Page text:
How many times have you felt worried, nervous, or more anxious than usual?
From fidgeting to biting our nails to chewing on our lips—if we’re experiencing signs of anxiety and stress—does it mean we have an anxiety disorder?
How can we find out?
Feeling stressed, anxious, nervous, or worried—about changes to our routines, major life events, or even trying a new activity for the first time—can be a very normal human reaction.
In contrast, experiencing constant and overwhelming worry—that interrupts our ability to get things done and enjoy our lives—can be an indication that we may have an anxiety disorder.
If you suspect you might be living with an anxiety disorder, be sure to talk with your primary care physician and/or a licensed mental health counselor about your concerns.
Read on for more about the physical and emotional symptoms of anxiety and how to figure out if you might have an anxiety disorder.
How common is anxiety in America?
Anxiety disorders are the most common mental health concern in the U.S., according to the National Alliance on Mental Illness (NAMI). Over 19% of American adults—over 40 million people—have an anxiety disorder.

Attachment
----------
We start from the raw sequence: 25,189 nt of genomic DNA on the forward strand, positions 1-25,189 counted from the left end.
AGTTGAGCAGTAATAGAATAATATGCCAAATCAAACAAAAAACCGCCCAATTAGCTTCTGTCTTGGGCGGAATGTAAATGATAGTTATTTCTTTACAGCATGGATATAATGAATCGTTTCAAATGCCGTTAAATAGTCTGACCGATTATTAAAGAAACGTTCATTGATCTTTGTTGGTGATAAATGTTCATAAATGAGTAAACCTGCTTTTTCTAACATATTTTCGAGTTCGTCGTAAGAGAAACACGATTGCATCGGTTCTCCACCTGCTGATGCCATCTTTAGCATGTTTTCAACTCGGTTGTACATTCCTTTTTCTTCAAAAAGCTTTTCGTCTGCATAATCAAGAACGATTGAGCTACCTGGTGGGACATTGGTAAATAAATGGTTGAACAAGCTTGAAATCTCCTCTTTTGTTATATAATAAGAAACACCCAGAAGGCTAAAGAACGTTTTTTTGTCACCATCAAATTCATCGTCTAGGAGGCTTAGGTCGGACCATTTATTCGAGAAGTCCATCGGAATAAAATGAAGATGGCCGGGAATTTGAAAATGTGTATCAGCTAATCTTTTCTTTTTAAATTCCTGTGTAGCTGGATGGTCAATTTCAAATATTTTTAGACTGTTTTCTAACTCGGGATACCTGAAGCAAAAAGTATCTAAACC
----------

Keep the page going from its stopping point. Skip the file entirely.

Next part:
And those are only the people who have been diagnosed.
According to Harvard Medical School’s National Comorbidity Study, in the 2007 data on prevalence of disorders, just over one-third (31%) of Americans will experience an anxiety disorder over their lifetimes.
That’s 102 million of us!
If thoughts of worst-case scenarios or self-blame are interrupting your day and gnawing your brain with worry—understand that you’re not alone.
Reaching out to a doctor or licensed mental health professional can help.
There are many effective anxiety treatment options, which we will discuss in more detail below.
5 common symptoms of anxiety
While no two people experience stress and anxiety exactly the same way, there are several common symptoms.
Sweaty palms, a rapid heartbeat, and lightheadedness are all sensations we feel when we're worried or nervous.